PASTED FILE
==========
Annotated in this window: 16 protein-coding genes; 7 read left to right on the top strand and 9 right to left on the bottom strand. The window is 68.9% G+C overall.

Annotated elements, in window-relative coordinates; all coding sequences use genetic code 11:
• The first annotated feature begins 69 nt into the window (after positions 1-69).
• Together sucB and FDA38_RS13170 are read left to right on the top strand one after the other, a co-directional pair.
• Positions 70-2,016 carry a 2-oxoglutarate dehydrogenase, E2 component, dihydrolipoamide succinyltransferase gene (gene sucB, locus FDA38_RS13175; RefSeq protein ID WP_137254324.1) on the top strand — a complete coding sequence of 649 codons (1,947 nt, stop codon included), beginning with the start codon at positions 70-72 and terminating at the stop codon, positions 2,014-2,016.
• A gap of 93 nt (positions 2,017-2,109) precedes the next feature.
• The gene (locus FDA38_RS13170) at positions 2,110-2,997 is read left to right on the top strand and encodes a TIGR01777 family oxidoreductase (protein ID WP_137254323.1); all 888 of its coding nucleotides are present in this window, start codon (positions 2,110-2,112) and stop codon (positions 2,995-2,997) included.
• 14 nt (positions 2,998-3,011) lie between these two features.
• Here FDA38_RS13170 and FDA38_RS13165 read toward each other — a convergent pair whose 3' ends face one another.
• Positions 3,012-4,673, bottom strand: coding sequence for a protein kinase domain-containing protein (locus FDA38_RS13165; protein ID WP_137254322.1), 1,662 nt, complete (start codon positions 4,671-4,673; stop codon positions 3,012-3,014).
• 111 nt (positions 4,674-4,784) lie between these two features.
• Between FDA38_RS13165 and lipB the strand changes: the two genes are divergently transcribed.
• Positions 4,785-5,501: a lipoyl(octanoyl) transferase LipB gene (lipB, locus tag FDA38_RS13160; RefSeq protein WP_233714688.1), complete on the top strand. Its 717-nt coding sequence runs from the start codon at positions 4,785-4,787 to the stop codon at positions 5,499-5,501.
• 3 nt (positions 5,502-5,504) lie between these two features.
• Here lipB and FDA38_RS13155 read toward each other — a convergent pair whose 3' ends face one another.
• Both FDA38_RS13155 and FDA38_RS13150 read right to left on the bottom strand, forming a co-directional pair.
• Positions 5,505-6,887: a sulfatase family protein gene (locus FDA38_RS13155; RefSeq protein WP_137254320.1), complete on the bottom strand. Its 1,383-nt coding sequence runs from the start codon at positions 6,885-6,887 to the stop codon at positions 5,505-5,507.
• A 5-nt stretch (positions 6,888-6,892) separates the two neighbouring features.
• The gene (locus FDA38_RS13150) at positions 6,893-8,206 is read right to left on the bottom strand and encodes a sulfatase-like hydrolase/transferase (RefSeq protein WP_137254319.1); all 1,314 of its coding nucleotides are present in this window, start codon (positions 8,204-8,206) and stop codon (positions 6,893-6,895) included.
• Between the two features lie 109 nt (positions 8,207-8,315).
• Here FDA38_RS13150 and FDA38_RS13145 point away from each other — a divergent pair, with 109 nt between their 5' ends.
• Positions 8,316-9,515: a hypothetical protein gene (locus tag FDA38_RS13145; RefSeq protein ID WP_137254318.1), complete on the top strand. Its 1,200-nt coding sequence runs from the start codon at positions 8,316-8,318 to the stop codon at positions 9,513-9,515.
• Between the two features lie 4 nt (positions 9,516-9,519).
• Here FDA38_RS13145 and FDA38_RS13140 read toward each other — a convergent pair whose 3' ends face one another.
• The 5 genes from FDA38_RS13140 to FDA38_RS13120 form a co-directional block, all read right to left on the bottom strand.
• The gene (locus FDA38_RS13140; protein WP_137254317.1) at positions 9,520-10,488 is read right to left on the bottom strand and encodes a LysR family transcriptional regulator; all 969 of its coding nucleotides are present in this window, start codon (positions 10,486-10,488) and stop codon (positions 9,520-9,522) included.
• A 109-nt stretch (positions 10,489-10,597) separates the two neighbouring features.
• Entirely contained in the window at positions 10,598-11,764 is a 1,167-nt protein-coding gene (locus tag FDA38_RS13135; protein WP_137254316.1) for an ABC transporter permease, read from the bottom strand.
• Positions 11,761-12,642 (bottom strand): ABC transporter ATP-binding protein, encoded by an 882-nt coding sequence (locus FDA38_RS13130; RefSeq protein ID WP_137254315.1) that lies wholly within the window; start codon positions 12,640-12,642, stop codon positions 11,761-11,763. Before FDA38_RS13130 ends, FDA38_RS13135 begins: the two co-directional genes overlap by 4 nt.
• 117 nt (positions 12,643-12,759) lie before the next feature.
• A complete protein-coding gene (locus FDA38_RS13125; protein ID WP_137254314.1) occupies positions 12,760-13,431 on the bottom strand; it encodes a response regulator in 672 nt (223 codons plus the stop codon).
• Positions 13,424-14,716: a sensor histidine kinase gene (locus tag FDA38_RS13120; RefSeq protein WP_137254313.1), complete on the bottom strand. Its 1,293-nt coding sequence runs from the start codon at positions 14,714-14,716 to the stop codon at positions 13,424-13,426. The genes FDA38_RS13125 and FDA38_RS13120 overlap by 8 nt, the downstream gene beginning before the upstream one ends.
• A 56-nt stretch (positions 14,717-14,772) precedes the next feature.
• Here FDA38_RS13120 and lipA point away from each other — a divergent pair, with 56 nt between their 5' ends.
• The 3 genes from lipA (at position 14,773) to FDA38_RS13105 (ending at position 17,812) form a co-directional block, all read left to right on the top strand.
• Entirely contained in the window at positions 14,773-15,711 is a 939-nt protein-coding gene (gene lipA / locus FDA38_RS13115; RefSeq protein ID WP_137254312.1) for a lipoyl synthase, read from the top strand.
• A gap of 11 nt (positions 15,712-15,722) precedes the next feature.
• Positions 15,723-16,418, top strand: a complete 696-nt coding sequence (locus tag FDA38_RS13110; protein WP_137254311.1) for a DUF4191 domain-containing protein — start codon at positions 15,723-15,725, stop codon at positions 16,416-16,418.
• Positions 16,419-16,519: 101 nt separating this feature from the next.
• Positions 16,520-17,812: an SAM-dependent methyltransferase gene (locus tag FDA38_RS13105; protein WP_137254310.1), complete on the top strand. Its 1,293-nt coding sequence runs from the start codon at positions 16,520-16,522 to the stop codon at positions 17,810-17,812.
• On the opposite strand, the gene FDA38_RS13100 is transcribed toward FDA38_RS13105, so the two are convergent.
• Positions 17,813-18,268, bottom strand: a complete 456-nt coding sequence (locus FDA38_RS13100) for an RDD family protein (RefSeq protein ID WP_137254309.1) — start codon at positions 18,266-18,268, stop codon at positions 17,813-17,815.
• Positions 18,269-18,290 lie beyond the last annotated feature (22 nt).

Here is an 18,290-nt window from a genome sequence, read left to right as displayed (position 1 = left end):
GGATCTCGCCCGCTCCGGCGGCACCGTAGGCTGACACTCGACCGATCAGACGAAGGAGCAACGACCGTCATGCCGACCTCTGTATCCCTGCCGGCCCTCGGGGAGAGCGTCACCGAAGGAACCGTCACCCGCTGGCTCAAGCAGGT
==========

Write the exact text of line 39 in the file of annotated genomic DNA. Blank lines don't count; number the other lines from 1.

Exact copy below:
• Positions 16,419-16,519: 101 nt separating this feature from the next.